5. A concavo-convex lens having steps on the concave side, the surfaces of all the steps being arcuate and having the main focus of the lens as a center, the convex surface of said lens having each point thereof at distances a-u-r and drawn: from the main focus and the conjugate focus respectively, wherein a and p are the distances from the main and conjugate foci respectively to the apex of the convex side of the lens, I is the refractive index, a is a constant and 1: is any number.

6. A lens system comprising a series of concaveconvex lenses each having steps on the concave side, the surfaces of the steps of each lens in cross section forming arcs of circles about a common center, and step-connecting surfaces on each lens in cross section all radial to said center, the first lens having its conjugate focus on the opposite side of the main focus from the lens apex, each successive lens in the series having its main focus at the conjugate focus of the preceding lens.

7. A lens system comprising a series of concavoconvex lenses each having steps on the concave side, the surfaces of the steps of each lens in cross section forming arcs of circles about a common center, and step-connecting surfaces on each lens in cross section all radial to said center, the inner lens having its conjugate focus on the opposite side of the main focus from the lens apex, each successive lens in the series having its main focus at the conjugate focus of the preceding lens and its conjugate focus on the opposite side of its main focus from the apex of the first lens.

8. A lens system comprising a series of concavoconvex lenses each having steps on the concave side, the surfaces of the steps of each lens in cross section forming arcs of circles about a common center, and step-connecting surfaces on each lens in cross section all radial to said center, the inner lens having its conjugate focus on the opposite side of the main focus from the lens apex, each successive lens in the series having its main focus at the conjugate focus of the preceding lens and its conjugate focus on the opposite side of its main focus from the apex of the first lens, the outer lens having its conjugate focus at infinity.

9. A lens system comprising three concavoconvex lenses each having steps on the concave side, the surface of the steps of each lens being arcuate and having the main focus of the lens as a center, and step-connecting surfaces on each lens all radial to said main focus, the convex surface of each lens having each point thereof at distances a-p-I and pill-VI from the main focus and the conjugate focus thereof respectively, wherein a and p are the distances from the main and conjugate foci respectively to the apex of the convex side of the lens, v is the refractive index, a is a constant and a: is any number arranged one within the other, the inner lens having its conjugate focus on the opposite side of the principal focus from the lens apex, the intermediate lens having its principal focus at the conjugate focus of the first lens and its conjugate focus on the opposite side of its principal focus from the apex of the first lens, the outer lens having its principal focus at the conjugate focus of the second lens.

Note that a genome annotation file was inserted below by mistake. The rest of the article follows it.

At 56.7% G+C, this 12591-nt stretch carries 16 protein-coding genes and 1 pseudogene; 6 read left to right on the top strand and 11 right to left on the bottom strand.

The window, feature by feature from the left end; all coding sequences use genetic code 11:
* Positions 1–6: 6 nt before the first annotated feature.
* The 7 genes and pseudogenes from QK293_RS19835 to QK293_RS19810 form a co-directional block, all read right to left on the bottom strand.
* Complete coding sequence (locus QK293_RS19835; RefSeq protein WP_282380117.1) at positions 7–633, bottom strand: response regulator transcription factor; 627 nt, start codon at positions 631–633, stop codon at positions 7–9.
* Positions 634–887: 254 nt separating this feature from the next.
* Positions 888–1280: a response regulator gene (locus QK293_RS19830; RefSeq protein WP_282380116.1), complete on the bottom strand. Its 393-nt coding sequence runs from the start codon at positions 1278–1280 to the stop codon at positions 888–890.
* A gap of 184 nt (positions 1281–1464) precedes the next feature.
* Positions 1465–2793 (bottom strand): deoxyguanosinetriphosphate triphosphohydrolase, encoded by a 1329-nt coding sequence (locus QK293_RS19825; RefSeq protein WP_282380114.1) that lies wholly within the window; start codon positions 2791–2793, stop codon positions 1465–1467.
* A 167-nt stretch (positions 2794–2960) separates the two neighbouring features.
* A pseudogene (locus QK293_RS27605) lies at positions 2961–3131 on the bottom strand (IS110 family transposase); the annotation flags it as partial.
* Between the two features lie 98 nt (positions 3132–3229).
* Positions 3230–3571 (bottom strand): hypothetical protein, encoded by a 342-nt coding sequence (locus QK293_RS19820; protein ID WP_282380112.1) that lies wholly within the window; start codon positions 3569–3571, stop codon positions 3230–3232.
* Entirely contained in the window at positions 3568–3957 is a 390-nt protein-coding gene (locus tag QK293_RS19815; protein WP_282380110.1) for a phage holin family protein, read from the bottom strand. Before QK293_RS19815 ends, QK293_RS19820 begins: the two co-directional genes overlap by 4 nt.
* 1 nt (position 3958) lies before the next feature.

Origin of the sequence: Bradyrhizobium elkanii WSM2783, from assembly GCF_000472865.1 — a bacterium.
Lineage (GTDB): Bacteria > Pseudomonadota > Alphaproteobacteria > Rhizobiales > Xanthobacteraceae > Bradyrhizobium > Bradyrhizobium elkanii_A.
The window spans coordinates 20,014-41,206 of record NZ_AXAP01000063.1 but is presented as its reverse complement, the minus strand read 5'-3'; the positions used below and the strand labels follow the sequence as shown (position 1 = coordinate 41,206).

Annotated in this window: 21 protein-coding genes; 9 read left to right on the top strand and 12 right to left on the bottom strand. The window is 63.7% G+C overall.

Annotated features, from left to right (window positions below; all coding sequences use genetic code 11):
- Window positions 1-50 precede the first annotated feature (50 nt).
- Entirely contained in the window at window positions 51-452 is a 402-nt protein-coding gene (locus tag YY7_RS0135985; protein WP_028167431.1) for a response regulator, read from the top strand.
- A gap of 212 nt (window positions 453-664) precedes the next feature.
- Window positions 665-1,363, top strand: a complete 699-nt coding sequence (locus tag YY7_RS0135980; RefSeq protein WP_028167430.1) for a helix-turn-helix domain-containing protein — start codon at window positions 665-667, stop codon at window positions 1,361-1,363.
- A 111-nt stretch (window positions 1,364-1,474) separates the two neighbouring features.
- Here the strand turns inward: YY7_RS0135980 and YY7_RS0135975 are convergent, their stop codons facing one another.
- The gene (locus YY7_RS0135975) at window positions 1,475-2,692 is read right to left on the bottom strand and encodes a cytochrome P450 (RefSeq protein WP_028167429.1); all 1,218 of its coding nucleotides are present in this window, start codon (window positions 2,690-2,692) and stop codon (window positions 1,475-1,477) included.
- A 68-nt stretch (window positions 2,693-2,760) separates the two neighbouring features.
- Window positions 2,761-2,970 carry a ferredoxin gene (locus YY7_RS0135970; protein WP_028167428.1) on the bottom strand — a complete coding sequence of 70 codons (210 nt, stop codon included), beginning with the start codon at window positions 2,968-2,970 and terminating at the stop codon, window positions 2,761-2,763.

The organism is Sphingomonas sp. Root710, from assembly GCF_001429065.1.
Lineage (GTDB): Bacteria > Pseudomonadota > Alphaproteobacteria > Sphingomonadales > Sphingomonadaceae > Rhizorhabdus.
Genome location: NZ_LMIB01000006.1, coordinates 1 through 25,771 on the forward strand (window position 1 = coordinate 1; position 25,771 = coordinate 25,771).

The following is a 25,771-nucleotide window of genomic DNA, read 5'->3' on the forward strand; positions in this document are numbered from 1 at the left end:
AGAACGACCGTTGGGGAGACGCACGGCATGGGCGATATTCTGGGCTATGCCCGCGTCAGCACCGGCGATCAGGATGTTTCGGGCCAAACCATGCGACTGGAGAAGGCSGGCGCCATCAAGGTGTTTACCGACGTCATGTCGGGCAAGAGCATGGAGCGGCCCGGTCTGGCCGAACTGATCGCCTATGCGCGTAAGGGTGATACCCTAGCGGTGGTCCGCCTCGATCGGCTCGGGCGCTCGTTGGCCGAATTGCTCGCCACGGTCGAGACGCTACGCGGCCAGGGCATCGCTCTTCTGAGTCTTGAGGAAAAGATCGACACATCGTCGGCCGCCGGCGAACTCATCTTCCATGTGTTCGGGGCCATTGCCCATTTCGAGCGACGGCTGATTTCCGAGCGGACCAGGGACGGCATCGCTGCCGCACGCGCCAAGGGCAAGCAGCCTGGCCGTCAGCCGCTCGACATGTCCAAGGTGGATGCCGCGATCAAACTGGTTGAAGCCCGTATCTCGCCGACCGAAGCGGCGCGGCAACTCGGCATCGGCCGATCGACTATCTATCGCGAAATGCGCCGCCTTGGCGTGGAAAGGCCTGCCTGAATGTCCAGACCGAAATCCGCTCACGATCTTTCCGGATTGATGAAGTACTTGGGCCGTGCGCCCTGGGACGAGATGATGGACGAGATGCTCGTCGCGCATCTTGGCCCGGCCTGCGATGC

10. A lens system comprising three concavoconvex lenses each having steps on the concave side, the surface of the steps of each lens being arcuate and having the main focus of the lens as a center, and step-connecting surfaces on each lens all radial to said main focus, the convex surface of each lens having each point thereof at distances 11-11-11: and flip-v1: from the main focus and the conjugate focus thereof respectively, wherein a and 5 are the distances from the main and conjugate foci respectively to the apex of the convex side of the lens, I is the refractive index, a is a constant and a: is any number arranged one within the other, the inner lens having its conjugate focus on the opposite side of the principal focus from the lens apex, the intermediate lens having its principal focus at the conjugate focus of the first lens and its conjugate focus on the opposite side of its principal focus from the apex of the first lens, the outer lens having its principal focus at the conjugate focus of the second lens and its conjugate focus at infinity.

GEORG JAECKEL.

Referenced by
Citing PatentFiling datePublication dateApplicantTitle
US4668120 *21 Oct 198526 May 1987Roberts John CSolar-powered illuminated reflector
US4859043 *28 Apr 198822 Aug 1989Cibie ProjecteursHigh efficiency signal light, in particular for a motor vehicle
US5839816 *13 Dec 199524 Nov 1998Atsi, LlcFor insertion into a road surface
US768822210 Feb 200530 Mar 2010Spot Devices, Inc.Methods, systems and devices related to road mounted indicators for providing visual indications to approaching traffic
US785943126 Jun 200928 Dec 2010Spot Devices, Inc.Methods, systems and devices related to road mounted indicators for providing visual indications to approaching traffic
DE102005022636B4 *11 May 200520 Mar 2014Everspring Industry Co. Ltd.Dünne sphärische Linse und Verwendung einer Solchen
WO2012130495A1 *27 Jan 20124 Oct 2012Osram Opto Semiconductors GmbhOptical element and radiation-emitting device comprising such an optical element
WO2014022531A1 *31 Jul 20136 Feb 2014Fraen CorporationLow profile multi-lens tir
Classifications
U.S. Classification359/743, 353/38
International ClassificationG02B3/08
Cooperative ClassificationG02B3/08
European ClassificationG02B3/08